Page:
DPD task force members charged with home invasion after body cam check

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Two Detroit Police who are facing prison time after being charged with home invasion during a January incident were caught by their own body cameras.

"Certainly we are concerned and certainly we are disappointed," said DPD Assistant Chief James White in a press conference Tuesday.

Sgt. Paul Glaza and Officer Bradley Clark knocked on the front door of a home on Pembroke near Lahser. The two officers were part of the burglary task force and were trying to find a suspect. 

Inside the home was 28-year-old Tashar Cornelius and he said the officers were looking for a man named Mike.

"They kicked the door open and came right in," Cornelius said. "They forced their way into the property. The guy was not there. They searched around. One handcuffed me right away and kind of ransacked the house."

Cornelius is a convicted felon and had a Taser on the table when they entered the home. He was arrested and taken away in handcuffs.

"I spent 36 hours in the county with no charges. My lawyer couldn't even get any information or anything like that," he said.

Detroit police say, not long after, a supervisor was conducting a random body cam video review. He watched the officers' entry and interaction with Cornelius and, according to Assistant Police Chief James White, they went against department policy.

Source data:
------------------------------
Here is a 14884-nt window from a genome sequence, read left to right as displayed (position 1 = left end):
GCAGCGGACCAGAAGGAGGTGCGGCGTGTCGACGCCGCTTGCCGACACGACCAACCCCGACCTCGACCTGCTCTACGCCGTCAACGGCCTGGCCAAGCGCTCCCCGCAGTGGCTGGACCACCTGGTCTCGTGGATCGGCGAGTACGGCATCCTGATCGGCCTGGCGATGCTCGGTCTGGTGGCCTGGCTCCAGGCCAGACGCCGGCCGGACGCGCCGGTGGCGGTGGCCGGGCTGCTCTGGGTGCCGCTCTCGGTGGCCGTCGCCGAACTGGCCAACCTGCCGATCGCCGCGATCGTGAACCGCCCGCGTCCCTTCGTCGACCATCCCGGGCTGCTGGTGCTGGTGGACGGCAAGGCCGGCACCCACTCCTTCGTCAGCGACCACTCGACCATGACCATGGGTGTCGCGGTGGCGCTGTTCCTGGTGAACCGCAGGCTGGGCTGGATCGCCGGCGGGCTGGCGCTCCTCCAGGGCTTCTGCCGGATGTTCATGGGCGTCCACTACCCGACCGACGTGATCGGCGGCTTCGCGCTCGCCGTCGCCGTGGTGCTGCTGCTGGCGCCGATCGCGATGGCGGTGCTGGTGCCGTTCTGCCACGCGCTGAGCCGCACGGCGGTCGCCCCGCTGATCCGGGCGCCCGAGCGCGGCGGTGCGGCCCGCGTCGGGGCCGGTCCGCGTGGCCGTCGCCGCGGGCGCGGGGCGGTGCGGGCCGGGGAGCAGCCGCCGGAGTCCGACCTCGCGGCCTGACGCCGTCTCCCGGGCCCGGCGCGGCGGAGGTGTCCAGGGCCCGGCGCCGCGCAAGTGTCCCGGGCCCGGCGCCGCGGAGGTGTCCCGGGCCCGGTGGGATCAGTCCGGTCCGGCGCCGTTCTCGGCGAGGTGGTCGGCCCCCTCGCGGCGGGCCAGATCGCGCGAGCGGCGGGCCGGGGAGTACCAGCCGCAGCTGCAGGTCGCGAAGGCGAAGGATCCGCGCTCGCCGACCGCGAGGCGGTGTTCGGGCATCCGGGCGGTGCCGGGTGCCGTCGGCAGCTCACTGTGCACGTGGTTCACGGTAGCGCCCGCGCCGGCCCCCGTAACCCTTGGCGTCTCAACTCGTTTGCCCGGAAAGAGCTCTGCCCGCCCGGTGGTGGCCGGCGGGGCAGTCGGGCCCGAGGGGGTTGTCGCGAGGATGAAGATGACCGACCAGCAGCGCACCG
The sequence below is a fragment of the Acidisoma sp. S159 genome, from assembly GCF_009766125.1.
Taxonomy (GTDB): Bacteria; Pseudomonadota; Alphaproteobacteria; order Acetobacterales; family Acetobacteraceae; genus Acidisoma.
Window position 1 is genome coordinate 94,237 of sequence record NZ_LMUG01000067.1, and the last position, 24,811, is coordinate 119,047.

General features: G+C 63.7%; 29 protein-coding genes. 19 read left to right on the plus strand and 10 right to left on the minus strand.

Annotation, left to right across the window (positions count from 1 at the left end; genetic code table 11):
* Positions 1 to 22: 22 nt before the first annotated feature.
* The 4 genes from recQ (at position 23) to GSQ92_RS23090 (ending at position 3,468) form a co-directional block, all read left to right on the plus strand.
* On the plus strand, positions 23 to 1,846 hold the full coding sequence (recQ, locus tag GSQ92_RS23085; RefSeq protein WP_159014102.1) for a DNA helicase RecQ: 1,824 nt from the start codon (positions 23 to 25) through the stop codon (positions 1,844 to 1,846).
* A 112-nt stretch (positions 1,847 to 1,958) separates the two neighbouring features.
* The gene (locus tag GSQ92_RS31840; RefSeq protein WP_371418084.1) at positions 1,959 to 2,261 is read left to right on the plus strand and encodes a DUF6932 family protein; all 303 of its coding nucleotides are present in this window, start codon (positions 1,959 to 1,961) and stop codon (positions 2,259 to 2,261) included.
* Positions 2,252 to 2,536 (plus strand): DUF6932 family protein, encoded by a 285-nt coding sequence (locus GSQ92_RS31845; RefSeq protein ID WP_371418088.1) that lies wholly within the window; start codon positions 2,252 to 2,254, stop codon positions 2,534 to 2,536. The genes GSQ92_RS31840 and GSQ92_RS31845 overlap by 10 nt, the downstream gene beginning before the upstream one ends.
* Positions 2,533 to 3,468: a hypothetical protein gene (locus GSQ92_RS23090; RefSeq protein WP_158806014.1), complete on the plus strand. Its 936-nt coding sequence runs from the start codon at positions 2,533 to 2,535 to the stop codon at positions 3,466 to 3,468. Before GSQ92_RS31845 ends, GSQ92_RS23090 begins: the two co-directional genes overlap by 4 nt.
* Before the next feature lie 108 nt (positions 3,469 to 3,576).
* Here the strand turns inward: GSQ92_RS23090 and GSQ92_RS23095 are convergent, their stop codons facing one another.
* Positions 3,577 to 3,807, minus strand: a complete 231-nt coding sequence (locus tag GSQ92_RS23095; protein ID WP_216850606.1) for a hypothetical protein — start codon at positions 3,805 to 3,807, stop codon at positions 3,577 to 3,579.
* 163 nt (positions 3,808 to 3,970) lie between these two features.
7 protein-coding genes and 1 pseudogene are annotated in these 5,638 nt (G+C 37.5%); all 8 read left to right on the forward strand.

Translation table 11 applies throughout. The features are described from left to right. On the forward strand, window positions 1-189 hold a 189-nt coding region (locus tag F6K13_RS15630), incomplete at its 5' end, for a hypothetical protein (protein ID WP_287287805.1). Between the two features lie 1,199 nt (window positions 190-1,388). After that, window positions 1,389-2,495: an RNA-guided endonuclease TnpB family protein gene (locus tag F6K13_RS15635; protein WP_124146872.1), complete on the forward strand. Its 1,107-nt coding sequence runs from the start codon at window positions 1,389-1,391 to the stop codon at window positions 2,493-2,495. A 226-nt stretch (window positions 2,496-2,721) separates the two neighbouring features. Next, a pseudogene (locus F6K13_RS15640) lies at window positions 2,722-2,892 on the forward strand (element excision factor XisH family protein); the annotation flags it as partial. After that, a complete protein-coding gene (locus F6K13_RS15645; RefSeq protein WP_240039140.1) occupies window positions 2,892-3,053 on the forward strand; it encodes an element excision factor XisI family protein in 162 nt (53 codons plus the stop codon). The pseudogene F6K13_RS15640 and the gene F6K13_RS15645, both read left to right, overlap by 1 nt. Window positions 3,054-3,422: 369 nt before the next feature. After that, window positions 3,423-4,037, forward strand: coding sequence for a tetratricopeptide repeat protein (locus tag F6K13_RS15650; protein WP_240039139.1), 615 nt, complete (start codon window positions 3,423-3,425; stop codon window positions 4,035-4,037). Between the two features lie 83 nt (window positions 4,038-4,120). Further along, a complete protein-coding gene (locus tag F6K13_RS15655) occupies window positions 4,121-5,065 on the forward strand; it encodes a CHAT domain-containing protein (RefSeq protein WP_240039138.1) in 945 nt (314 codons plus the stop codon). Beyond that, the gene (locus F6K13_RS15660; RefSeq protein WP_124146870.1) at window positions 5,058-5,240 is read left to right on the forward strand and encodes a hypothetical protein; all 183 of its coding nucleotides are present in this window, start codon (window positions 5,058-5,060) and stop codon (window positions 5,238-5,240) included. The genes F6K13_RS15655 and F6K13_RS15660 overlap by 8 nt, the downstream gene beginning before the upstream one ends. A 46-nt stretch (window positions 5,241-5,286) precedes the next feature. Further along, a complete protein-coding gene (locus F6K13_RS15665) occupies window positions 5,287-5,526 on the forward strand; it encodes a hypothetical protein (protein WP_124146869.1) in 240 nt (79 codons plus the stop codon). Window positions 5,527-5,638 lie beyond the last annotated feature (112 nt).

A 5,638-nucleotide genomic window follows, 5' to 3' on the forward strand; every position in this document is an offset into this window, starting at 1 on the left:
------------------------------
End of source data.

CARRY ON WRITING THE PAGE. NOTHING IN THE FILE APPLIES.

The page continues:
"The training we give out, the way that we train to search and seizure, this clearly did not follow that practice and policy," White said.

After further investigation, the supervisor became even more concerned and contacted internal affairs and the Wayne County Prosecutor's Office.

"If there's any glimmer of positivity in the circumstance, (it is) that it was found by our supervisor doing what we ask them to do on a day in, day out basis," White said.

Detroit police burglary task force members charged with home invasion

Glaza and Clark were both suspended with pay pending a review by the board of police commissioners. Prosecutors charging them both with two counts of home invasion and misconduct in office.

Detroit Police Officer Association President Mark Diaz said the prosecutor's office is "100 percent over-charging" the duo. 

Cornelius plans to file a lawsuit for the damage to his home and for violating his rights.

"They did not have my permission to enter the property," he said. "I want justice. I don't want anyone to go through what I went through that day."